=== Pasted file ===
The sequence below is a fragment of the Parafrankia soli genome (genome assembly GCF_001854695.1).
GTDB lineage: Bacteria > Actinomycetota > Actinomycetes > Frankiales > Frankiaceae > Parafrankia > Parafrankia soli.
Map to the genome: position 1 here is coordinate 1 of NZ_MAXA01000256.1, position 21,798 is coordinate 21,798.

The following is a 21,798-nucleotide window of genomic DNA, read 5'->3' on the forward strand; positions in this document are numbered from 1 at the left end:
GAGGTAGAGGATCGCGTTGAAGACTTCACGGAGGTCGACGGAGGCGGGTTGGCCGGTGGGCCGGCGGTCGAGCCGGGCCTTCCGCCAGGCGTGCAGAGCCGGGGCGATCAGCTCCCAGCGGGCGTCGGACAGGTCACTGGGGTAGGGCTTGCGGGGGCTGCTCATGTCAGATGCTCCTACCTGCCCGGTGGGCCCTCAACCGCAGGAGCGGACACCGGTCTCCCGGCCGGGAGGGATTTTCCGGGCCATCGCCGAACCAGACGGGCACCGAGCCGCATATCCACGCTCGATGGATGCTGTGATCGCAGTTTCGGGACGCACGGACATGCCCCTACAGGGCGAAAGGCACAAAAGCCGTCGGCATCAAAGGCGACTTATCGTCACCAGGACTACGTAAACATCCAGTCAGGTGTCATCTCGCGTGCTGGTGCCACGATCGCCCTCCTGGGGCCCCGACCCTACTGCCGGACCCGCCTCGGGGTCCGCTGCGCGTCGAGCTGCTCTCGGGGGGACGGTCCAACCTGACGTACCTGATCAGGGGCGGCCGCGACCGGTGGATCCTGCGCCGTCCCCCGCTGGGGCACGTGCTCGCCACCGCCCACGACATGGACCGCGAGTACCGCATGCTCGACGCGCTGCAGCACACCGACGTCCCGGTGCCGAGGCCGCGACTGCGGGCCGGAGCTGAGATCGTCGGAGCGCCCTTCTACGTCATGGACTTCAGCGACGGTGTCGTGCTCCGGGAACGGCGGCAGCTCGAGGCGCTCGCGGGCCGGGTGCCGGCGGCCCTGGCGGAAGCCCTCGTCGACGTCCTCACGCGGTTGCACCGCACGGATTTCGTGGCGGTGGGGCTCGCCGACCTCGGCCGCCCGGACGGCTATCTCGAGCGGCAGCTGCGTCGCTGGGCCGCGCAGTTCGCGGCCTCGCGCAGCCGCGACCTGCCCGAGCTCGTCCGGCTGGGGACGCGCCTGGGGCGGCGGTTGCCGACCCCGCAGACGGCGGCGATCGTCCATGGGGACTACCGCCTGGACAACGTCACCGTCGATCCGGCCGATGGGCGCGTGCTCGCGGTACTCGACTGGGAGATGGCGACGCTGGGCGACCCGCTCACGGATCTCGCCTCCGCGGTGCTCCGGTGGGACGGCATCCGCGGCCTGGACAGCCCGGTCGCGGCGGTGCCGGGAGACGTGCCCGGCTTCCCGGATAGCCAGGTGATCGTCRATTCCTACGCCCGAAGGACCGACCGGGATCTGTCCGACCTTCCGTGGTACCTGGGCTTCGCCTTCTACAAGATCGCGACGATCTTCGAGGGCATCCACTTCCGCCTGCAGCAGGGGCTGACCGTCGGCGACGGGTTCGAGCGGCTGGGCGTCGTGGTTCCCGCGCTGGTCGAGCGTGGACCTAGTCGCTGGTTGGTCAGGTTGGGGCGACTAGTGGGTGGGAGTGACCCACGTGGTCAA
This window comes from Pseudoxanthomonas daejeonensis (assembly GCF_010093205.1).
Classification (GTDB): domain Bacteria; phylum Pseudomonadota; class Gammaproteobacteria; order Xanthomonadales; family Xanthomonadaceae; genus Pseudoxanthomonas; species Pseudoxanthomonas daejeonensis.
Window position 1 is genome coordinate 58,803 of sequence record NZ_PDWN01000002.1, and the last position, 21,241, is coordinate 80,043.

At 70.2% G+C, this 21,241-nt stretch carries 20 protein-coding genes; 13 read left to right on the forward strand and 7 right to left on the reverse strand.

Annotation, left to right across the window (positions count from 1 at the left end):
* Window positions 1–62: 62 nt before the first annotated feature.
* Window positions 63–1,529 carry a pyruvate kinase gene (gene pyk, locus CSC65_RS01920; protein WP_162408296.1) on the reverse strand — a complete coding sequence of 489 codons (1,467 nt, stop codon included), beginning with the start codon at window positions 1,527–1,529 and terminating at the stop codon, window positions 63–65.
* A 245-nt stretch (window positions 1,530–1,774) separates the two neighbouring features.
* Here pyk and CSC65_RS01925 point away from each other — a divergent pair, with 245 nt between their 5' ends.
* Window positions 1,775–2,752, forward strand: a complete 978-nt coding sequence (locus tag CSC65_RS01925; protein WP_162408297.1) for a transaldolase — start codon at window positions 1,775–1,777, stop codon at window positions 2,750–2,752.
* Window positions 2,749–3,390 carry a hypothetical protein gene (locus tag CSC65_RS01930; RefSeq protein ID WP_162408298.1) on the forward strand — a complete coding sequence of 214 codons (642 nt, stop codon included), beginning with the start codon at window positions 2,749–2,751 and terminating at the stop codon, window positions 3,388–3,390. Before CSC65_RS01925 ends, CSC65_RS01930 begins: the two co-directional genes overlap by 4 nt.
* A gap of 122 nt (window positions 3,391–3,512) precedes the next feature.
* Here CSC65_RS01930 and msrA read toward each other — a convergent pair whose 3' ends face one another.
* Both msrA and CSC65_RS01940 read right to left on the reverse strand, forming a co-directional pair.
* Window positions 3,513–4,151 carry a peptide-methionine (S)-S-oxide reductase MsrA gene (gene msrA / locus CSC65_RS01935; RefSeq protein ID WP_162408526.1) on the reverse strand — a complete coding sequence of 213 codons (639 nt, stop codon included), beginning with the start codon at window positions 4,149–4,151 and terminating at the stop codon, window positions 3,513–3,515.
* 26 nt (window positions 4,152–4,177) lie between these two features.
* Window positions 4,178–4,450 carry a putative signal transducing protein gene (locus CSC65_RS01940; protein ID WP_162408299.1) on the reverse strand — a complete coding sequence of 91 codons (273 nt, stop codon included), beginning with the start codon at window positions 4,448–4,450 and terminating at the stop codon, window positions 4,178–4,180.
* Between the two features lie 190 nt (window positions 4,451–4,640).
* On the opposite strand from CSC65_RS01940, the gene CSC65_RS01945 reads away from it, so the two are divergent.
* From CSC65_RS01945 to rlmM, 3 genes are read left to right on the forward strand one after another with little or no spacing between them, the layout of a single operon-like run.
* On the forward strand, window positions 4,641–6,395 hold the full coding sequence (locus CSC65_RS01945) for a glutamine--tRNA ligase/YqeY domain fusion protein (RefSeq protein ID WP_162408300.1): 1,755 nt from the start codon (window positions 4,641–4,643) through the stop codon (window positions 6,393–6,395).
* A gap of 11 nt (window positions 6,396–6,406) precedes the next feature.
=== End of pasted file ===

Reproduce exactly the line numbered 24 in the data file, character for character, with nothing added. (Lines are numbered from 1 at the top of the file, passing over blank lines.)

* On the opposite strand from CSC65_RS01940, the gene CSC65_RS01945 reads away from it, so the two are divergent.